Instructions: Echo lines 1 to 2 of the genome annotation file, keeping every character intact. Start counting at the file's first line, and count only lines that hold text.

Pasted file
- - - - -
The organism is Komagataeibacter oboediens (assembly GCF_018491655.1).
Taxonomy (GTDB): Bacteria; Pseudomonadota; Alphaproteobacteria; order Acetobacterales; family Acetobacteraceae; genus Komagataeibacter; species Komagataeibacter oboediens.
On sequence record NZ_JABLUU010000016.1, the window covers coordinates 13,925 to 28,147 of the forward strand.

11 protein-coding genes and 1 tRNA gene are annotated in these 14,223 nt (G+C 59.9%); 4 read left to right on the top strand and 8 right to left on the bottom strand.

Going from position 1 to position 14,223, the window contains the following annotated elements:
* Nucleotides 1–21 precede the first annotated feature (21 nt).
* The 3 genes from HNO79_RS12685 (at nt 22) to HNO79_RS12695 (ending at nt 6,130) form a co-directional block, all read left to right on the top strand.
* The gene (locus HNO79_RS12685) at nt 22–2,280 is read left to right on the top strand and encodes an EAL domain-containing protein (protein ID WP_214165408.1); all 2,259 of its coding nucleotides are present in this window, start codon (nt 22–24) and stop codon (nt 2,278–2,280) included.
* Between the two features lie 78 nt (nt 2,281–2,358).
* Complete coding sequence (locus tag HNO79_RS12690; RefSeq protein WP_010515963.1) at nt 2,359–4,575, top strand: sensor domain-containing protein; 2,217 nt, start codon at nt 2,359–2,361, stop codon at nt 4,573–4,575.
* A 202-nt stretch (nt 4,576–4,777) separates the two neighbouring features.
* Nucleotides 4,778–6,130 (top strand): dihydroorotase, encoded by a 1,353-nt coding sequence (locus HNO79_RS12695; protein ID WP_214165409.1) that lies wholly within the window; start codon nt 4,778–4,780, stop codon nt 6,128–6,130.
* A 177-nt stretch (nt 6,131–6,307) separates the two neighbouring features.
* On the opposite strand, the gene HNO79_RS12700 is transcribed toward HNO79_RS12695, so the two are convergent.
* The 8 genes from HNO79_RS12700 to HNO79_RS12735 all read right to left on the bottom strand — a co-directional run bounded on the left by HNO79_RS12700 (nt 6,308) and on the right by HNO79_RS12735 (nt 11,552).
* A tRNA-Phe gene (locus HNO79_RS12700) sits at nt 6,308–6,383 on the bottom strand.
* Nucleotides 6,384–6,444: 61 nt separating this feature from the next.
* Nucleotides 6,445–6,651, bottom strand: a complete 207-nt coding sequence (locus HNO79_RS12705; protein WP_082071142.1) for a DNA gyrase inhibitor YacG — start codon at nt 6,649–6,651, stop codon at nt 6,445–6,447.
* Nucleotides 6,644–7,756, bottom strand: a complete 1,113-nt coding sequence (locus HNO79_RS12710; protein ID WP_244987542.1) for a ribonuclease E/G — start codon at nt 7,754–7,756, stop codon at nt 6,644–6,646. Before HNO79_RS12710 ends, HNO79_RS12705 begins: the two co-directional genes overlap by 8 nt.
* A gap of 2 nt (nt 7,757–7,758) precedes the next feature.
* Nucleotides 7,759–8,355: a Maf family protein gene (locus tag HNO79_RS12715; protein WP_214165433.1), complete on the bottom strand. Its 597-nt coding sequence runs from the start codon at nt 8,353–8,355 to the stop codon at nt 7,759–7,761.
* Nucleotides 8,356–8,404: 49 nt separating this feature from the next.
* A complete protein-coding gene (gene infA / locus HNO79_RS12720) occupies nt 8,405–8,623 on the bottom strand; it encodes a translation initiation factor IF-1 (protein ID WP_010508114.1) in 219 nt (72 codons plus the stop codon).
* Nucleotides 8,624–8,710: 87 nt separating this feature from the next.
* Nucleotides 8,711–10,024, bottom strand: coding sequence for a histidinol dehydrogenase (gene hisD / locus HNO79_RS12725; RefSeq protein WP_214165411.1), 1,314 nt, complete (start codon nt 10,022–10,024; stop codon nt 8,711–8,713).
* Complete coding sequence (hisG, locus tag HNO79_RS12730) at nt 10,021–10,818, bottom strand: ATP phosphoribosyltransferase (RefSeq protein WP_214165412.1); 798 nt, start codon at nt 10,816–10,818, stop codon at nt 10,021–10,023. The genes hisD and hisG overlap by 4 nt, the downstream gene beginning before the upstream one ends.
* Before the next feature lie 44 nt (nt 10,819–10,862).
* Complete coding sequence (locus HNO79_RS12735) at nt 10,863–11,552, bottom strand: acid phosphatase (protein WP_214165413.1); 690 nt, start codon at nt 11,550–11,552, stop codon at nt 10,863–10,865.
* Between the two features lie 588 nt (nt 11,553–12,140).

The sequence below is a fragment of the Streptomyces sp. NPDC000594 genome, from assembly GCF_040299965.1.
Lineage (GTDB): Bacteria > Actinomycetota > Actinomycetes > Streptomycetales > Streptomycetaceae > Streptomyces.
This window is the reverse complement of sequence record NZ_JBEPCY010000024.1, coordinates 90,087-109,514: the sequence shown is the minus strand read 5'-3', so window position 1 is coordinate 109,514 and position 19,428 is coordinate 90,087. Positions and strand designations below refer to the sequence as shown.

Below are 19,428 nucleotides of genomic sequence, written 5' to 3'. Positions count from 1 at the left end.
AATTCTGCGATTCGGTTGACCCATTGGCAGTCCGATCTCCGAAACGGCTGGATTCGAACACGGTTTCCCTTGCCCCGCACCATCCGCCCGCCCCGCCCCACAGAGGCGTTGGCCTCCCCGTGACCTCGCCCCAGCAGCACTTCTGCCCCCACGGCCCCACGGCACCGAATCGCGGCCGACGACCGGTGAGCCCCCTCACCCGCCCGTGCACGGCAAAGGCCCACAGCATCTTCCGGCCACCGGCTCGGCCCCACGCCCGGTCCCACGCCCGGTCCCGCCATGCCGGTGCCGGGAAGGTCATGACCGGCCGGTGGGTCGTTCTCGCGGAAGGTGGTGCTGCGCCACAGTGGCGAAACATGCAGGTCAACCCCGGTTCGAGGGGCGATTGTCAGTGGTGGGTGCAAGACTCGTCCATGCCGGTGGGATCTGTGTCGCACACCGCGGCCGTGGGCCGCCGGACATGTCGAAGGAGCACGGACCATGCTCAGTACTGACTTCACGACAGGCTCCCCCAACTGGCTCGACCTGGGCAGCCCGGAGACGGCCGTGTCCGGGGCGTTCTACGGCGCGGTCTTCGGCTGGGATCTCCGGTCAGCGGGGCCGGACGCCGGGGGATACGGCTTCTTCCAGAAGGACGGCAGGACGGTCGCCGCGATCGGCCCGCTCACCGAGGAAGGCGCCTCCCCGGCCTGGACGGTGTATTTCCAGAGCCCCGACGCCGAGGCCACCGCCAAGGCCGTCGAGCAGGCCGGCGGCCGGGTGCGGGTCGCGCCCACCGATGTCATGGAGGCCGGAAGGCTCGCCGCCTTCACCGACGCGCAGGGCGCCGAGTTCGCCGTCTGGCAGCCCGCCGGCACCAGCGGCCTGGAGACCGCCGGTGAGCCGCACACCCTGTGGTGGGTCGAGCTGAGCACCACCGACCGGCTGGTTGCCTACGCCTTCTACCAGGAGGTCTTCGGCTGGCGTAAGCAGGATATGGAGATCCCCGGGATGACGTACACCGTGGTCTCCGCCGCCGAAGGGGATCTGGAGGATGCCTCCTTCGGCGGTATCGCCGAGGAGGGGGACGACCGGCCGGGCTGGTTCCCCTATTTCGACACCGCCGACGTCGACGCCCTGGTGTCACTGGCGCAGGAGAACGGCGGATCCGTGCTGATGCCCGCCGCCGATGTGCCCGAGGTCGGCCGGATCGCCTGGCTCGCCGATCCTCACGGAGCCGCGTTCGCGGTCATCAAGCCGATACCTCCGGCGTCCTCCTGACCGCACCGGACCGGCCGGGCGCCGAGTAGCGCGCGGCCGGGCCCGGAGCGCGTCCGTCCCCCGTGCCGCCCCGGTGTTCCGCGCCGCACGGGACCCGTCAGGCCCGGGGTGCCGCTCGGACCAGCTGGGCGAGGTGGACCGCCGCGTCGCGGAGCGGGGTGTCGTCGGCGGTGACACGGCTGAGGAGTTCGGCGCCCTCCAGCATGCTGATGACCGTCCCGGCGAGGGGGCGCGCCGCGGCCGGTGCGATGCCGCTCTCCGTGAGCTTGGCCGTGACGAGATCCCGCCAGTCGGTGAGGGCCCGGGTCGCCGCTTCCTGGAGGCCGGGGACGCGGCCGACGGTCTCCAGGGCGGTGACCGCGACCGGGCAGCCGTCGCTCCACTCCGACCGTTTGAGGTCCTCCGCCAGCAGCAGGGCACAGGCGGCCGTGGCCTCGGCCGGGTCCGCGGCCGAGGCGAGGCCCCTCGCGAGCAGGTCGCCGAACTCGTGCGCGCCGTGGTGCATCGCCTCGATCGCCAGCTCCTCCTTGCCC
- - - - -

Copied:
The organism is Komagataeibacter oboediens (assembly GCF_018491655.1).
Taxonomy (GTDB): Bacteria; Pseudomonadota; Alphaproteobacteria; order Acetobacterales; family Acetobacteraceae; genus Komagataeibacter; species Komagataeibacter oboediens.